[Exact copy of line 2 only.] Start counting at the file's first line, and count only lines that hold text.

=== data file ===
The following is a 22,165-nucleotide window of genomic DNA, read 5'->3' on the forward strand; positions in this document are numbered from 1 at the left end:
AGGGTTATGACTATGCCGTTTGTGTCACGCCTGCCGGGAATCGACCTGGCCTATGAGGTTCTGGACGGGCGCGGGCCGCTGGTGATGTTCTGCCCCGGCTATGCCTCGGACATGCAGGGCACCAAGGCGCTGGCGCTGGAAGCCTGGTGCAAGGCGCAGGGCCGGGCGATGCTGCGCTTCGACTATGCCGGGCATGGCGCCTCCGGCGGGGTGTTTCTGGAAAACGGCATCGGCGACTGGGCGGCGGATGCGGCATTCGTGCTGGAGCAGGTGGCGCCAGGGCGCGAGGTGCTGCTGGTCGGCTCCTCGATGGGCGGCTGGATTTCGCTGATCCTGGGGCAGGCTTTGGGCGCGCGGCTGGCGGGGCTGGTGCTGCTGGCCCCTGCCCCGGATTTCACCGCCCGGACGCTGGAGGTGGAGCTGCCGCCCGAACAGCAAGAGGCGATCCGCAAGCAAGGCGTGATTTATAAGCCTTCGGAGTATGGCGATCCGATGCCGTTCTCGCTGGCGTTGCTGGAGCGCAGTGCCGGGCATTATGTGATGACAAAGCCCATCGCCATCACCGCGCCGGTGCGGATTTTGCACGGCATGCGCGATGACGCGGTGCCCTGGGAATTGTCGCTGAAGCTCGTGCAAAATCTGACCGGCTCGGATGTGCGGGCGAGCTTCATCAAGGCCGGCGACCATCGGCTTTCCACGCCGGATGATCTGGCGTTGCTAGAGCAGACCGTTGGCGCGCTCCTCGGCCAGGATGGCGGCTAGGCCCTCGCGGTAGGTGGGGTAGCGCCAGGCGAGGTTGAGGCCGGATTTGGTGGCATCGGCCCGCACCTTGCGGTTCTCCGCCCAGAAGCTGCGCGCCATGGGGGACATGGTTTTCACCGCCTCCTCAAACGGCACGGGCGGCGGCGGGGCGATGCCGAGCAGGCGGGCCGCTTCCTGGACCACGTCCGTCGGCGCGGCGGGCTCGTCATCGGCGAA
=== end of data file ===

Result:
AGGGTTATGACTATGCCGTTTGTGTCACGCCTGCCGGGAATCGACCTGGCCTATGAGGTTCTGGACGGGCGCGGGCCGCTGGTGATGTTCTGCCCCGGCTATGCCTCGGACATGCAGGGCACCAAGGCGCTGGCGCTGGAAGCCTGGTGCAAGGCGCAGGGCCGGGCGATGCTGCGCTTCGACTATGCCGGGCATGGCGCCTCCGGCGGGGTGTTTCTGGAAAACGGCATCGGCGACTGGGCGGCGGATGCGGCATTCGTGCTGGAGCAGGTGGCGCCAGGGCGCGAGGTGCTGCTGGTCGGCTCCTCGATGGGCGGCTGGATTTCGCTGATCCTGGGGCAGGCTTTGGGCGCGCGGCTGGCGGGGCTGGTGCTGCTGGCCCCTGCCCCGGATTTCACCGCCCGGACGCTGGAGGTGGAGCTGCCGCCCGAACAGCAAGAGGCGATCCGCAAGCAAGGCGTGATTTATAAGCCTTCGGAGTATGGCGATCCGATGCCGTTCTCGCTGGCGTTGCTGGAGCGCAGTGCCGGGCATTATGTGATGACAAAGCCCATCGCCATCACCGCGCCGGTGCGGATTTTGCACGGCATGCGCGATGACGCGGTGCCCTGGGAATTGTCGCTGAAGCTCGTGCAAAATCTGACCGGCTCGGATGTGCGGGCGAGCTTCATCAAGGCCGGCGACCATCGGCTTTCCACGCCGGATGATCTGGCGTTGCTAGAGCAGACCGTTGGCGCGCTCCTCGGCCAGGATGGCGGCTAGGCCCTCGCGGTAGGTGGGGTAGCGCCAGGCGAGGTTGAGGCCGGATTTGGTGGCATCGGCCCGCACCTTGCGGTTCTCCGCCCAGAAGCTGCGCGCCATGGGGGACATGGTTTTCACCGCCTCCTCAAACGGCACGGGCGGCGGCGGGGCGATGCCGAGCAGGCGGGCCGCTTCCTGGACCACGTCCGTCGGCGCGGCGGGCTCGTCATCGGCGAA